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Where Woodbridge voter office sits, DMV wants its space back

WOODBRIDGE, Va. — A long-standing relationship between Virginia’s Department of Motor Vehicles and the Prince William County Voter Registrar could be coming to an end. 

A voter registration office at the Woodbridge DMV Customer Service Center — an office in which the county does not pay rent to use — could be reclaimed by the DMV to make up for lost revenue. 

From Virginia DMV spokeswoman Brandy Brubaker: 

“The decision to end our longstanding relationship with the Prince William County general registrar was not one we made lightly. We are proud to have been able to offer gratis space at our Woodbridge Customer Service Center to our local partners for more than 14 years, at an estimated cost savings to the county of $438,000.  However, in difficult fiscal times, DMV, unfortunately, can no longer afford to continue this practice and needs to make the best use of this premium office space to better serve our customers and increase revenue.

The monthly fee we must now assess the general registrar, effective July 1, 2017, will enable us to recoup a modest portion of our monthly building overhead costs. We are not trying to recover previous costs related to this more-than-a-decade-long partnership. We have kept the monthly fee as low as possible, at $2,600 a month, as we have long valued this partnership and recognize that budget challenges extend beyond state government.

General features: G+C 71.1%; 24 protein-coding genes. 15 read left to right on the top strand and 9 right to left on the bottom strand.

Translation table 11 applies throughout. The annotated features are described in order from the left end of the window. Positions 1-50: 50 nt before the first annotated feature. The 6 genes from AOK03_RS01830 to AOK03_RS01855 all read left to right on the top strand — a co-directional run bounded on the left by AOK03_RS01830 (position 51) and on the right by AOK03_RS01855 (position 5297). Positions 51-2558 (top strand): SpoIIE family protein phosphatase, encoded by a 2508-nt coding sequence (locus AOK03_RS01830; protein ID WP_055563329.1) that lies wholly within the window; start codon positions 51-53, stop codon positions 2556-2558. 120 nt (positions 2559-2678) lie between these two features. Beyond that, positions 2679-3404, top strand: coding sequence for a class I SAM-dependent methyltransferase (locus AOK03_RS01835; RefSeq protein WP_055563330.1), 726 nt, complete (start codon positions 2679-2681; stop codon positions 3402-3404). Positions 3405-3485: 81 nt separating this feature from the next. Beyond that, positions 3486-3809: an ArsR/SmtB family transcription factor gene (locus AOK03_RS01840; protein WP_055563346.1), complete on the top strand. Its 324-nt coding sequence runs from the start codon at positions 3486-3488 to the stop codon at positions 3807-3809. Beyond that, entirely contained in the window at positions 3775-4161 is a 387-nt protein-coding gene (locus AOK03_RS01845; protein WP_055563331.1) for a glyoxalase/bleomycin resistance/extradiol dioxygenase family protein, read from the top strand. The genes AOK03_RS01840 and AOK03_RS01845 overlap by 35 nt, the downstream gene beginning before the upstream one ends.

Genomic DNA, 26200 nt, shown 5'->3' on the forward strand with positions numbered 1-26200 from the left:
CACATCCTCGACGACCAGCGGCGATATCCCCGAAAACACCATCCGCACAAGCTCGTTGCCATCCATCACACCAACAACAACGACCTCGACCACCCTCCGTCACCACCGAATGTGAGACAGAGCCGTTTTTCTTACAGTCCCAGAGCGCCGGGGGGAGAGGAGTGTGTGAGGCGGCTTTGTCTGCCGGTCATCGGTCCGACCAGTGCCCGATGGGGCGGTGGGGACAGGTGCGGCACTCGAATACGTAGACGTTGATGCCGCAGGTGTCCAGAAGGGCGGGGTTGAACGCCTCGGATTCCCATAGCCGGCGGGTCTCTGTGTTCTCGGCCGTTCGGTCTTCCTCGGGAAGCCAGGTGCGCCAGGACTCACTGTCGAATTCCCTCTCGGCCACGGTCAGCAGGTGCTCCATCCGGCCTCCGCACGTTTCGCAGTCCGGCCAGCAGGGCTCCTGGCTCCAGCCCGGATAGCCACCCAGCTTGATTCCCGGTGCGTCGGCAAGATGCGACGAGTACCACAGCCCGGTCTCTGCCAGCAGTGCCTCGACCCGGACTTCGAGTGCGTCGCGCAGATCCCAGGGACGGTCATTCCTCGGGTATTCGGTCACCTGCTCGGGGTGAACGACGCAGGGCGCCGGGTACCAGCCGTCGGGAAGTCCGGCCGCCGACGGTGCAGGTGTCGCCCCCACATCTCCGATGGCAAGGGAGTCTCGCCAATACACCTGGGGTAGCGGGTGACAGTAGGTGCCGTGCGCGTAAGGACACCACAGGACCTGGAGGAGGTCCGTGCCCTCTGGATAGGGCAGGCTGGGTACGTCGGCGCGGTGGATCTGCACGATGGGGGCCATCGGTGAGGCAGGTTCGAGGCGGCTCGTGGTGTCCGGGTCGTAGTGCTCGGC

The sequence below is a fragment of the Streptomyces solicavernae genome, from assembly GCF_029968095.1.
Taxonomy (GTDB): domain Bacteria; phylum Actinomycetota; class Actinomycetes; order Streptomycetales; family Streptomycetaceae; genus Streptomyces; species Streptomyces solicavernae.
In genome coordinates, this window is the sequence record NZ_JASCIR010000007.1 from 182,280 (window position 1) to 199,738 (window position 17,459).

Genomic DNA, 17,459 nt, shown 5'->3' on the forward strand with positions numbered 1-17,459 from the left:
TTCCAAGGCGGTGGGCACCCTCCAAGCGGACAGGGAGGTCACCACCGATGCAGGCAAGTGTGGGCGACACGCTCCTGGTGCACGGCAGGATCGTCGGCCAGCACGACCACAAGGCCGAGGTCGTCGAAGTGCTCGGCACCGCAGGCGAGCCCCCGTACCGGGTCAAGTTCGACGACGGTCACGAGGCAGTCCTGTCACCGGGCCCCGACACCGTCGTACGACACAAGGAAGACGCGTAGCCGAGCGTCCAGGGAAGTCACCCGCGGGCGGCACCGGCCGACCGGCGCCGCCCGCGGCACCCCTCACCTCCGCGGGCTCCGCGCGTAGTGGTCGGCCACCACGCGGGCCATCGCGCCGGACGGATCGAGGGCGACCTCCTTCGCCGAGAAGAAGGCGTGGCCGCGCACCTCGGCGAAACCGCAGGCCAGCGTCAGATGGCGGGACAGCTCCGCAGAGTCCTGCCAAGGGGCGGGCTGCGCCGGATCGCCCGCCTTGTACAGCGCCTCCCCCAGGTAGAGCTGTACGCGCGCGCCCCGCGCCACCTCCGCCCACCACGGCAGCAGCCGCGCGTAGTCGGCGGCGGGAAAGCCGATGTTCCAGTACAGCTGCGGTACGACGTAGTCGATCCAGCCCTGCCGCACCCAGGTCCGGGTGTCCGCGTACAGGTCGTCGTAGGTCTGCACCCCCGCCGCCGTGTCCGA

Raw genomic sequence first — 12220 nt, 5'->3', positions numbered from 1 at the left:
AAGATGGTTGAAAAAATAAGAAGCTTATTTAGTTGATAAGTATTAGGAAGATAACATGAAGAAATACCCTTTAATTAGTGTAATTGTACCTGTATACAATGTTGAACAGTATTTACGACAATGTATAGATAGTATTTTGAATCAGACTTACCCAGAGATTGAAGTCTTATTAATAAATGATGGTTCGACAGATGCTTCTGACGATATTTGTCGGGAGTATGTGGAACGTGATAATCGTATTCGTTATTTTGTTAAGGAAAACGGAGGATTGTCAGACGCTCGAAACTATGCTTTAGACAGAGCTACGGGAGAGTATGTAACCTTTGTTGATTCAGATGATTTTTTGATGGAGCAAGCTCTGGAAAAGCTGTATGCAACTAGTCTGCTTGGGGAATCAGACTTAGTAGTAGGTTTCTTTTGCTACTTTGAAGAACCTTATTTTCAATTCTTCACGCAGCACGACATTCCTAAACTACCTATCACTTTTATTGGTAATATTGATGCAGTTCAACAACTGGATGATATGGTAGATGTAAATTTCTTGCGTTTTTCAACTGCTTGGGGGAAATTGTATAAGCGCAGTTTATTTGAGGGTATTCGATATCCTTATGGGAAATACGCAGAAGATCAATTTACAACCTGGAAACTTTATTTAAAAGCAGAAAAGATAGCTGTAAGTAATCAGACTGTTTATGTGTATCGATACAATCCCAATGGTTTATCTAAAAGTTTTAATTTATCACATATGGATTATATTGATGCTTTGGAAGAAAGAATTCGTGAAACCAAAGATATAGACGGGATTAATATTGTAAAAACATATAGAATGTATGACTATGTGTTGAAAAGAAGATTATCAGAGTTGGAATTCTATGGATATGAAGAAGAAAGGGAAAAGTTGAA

Beginning February 28, 2018, we will need the space the registrar’s office occupies for DMV services. Fortunately, local residents will still be able to apply to register to vote at DMV as they have been since 1996. And, with our new electronic system, these applications are submitted to election officials in real time.”

Many of the voter registration processes are completed at the DMV counter and not at the adjacent voter registration office, an office worker told us. The voter registration office is heavily used during election season for absentee-in-person voting. 

Absentee in-person voting is about to begin soon with the special election to replace the late Michele McQuigg, who served as the Prince Willaim County Clerk of the Circuit Court. The special election is set for April 18, 2017.

We’re asked for and are waiting for an official comment from the Prince William County Voter Registrar’s office.

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